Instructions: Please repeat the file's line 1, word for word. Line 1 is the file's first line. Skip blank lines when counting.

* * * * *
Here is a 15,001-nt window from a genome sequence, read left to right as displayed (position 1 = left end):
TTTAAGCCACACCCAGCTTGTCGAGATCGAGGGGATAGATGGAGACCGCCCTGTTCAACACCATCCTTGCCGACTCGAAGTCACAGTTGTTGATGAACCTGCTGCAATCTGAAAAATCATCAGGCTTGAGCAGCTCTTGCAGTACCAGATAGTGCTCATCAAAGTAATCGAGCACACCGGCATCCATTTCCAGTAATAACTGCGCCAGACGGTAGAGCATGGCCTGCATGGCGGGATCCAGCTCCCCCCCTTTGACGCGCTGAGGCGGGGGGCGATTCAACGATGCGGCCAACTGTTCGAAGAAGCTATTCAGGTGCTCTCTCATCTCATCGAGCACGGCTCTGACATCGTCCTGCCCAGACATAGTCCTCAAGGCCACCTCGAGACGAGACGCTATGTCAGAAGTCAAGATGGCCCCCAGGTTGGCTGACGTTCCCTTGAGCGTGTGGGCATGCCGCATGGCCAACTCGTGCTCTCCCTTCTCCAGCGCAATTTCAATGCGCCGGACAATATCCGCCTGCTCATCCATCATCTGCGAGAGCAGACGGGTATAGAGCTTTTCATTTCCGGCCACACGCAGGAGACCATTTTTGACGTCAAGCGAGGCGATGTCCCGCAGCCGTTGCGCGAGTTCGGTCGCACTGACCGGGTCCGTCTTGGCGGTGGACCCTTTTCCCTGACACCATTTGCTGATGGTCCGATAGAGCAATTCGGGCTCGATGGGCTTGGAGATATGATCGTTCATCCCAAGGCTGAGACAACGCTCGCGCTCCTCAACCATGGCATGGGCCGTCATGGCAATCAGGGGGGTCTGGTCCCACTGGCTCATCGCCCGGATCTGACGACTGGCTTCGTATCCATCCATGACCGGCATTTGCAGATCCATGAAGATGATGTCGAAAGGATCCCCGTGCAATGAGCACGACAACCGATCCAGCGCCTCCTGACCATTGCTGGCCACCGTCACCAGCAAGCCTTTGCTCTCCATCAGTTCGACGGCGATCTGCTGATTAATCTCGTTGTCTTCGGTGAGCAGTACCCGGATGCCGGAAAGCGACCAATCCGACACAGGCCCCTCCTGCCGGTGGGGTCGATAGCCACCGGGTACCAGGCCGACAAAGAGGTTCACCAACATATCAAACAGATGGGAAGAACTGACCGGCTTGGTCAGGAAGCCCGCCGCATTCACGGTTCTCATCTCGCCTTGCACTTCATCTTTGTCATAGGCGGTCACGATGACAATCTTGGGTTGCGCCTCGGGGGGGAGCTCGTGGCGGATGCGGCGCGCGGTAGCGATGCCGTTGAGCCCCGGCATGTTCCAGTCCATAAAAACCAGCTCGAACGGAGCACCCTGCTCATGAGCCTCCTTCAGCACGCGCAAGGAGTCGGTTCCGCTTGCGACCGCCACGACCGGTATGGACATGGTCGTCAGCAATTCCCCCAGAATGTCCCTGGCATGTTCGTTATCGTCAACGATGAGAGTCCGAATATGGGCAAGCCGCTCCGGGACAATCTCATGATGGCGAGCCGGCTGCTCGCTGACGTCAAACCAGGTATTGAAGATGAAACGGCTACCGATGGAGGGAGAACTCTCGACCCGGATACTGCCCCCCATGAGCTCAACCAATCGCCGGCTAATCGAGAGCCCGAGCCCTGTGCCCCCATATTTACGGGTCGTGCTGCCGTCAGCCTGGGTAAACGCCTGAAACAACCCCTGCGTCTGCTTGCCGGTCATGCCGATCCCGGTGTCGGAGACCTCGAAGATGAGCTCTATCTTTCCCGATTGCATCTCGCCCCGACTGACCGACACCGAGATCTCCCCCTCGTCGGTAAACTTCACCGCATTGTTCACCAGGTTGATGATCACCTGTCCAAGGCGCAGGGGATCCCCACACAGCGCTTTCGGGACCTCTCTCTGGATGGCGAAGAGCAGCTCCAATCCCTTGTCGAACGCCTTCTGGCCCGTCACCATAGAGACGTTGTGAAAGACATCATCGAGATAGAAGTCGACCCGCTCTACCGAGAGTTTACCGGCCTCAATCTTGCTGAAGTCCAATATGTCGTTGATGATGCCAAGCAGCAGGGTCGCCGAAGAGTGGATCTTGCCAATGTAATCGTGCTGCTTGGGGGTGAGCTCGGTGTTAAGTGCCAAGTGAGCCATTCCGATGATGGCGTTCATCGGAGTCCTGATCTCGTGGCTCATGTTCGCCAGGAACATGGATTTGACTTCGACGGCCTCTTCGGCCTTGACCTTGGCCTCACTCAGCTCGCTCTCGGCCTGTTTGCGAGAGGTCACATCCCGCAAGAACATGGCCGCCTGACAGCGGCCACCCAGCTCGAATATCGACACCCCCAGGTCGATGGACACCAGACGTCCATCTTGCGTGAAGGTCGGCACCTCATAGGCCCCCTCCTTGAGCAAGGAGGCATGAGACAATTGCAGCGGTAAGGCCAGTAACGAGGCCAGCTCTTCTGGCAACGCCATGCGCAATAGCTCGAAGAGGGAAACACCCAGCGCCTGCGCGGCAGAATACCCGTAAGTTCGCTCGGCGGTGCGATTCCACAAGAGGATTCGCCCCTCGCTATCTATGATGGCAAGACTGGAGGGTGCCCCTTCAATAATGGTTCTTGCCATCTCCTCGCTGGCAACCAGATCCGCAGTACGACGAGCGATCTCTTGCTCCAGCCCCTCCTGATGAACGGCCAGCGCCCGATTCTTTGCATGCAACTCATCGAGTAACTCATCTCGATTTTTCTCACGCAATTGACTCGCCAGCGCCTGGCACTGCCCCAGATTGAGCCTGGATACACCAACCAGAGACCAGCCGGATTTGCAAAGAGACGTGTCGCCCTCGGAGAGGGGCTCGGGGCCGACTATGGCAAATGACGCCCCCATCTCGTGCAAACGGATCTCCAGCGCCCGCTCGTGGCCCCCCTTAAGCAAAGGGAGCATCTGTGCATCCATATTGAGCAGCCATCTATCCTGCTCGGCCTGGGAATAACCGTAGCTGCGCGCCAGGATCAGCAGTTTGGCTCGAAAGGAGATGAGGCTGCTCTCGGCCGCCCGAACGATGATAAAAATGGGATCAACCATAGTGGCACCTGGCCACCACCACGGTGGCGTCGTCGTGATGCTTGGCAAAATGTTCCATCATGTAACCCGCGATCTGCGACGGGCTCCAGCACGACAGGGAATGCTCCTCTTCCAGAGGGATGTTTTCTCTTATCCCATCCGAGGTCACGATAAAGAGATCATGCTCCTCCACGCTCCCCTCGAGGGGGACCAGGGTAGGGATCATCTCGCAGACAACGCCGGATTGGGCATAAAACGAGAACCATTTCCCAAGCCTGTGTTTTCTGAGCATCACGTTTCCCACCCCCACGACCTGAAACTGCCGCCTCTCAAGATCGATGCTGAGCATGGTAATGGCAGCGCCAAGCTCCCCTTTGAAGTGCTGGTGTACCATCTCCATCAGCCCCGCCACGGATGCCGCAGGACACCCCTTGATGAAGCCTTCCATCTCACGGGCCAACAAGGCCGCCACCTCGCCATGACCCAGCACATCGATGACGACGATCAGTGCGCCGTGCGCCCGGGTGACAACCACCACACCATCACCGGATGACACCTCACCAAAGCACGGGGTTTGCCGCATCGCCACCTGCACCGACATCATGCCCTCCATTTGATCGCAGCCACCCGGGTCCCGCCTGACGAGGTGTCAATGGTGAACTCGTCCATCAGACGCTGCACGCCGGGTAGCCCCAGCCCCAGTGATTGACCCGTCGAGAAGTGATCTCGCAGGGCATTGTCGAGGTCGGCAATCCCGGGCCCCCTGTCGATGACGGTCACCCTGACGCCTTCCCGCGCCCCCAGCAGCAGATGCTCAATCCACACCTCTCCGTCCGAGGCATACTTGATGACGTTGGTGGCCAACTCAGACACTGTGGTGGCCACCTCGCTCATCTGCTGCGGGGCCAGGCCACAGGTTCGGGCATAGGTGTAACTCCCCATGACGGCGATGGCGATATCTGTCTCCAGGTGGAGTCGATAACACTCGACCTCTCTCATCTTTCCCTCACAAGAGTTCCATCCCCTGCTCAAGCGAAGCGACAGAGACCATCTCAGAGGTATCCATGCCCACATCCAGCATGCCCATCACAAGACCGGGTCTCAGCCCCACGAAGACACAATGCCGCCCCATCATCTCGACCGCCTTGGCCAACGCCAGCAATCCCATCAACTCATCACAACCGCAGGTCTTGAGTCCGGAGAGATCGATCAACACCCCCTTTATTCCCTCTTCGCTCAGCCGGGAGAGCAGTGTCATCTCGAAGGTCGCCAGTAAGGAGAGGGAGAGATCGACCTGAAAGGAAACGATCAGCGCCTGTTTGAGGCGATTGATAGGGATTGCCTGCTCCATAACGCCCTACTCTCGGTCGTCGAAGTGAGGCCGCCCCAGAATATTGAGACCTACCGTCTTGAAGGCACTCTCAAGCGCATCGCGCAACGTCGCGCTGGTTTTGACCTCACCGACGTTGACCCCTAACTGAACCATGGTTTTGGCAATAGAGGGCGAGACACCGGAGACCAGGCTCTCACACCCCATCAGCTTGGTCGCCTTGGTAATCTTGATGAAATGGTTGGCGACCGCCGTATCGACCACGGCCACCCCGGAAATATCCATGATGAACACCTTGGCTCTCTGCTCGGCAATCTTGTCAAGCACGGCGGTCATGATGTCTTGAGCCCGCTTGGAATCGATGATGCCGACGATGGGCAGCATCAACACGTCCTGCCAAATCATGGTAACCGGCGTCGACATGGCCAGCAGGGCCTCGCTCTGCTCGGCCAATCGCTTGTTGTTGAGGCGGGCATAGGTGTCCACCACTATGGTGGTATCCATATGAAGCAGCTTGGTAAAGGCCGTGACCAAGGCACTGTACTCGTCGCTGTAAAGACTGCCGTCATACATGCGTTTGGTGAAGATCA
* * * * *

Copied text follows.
Here is a 15,001-nt window from a genome sequence, read left to right as displayed (position 1 = left end):